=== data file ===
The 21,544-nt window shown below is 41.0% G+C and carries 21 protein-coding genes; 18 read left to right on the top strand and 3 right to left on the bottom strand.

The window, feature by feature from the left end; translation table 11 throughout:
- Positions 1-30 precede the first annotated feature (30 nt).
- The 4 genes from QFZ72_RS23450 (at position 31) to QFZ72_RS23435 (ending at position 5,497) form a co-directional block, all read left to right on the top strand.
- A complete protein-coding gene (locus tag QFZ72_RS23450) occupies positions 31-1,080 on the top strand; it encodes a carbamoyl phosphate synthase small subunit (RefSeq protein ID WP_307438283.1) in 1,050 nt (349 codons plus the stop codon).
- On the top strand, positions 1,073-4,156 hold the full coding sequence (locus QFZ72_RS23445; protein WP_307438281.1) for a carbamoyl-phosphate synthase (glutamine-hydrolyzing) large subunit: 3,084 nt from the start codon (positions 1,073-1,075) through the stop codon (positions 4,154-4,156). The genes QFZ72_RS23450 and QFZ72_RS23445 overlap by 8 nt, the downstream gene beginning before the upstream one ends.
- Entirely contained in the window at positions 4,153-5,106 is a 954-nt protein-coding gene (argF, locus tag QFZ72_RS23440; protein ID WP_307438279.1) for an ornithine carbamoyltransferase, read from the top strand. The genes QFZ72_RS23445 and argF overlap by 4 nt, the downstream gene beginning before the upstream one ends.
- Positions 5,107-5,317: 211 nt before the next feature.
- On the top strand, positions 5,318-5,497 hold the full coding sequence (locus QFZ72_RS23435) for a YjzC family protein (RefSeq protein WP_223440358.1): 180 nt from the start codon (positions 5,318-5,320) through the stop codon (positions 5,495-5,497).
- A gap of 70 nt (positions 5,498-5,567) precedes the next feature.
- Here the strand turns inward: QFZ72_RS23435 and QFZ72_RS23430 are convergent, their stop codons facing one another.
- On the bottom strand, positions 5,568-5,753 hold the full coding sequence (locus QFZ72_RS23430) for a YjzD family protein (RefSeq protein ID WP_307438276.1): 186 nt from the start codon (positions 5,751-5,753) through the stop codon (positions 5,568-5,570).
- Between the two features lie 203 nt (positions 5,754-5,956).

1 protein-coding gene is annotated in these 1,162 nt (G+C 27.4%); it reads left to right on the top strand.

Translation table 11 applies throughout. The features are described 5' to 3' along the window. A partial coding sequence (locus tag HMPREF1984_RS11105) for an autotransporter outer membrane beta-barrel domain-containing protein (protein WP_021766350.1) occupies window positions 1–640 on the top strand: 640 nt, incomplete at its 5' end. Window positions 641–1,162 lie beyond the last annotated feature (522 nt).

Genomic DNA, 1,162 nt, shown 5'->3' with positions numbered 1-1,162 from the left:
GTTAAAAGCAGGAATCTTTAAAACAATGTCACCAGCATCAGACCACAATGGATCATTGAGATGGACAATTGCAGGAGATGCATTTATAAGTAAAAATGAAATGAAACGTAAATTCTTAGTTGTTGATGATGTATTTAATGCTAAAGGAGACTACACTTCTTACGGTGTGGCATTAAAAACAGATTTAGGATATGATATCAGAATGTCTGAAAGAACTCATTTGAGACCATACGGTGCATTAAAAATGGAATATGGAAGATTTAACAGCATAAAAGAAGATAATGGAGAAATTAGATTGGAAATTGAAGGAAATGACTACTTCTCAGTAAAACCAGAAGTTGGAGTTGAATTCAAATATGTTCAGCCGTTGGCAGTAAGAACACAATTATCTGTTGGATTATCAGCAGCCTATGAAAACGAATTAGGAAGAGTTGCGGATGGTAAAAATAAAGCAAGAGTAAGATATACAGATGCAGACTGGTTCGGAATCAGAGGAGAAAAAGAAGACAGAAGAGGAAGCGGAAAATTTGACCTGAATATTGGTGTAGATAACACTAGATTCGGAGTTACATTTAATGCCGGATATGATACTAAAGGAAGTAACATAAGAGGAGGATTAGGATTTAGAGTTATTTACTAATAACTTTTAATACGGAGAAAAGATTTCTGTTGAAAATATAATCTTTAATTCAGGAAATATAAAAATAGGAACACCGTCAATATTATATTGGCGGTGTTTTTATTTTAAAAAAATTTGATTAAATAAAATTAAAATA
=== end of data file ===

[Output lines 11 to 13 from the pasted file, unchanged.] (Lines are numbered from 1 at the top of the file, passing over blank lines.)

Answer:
- Here the strand turns inward: QFZ72_RS23435 and QFZ72_RS23430 are convergent, their stop codons facing one another.
- On the bottom strand, positions 5,568-5,753 hold the full coding sequence (locus QFZ72_RS23430) for a YjzD family protein (RefSeq protein ID WP_307438276.1): 186 nt from the start codon (positions 5,751-5,753) through the stop codon (positions 5,568-5,570).
- Between the two features lie 203 nt (positions 5,754-5,956).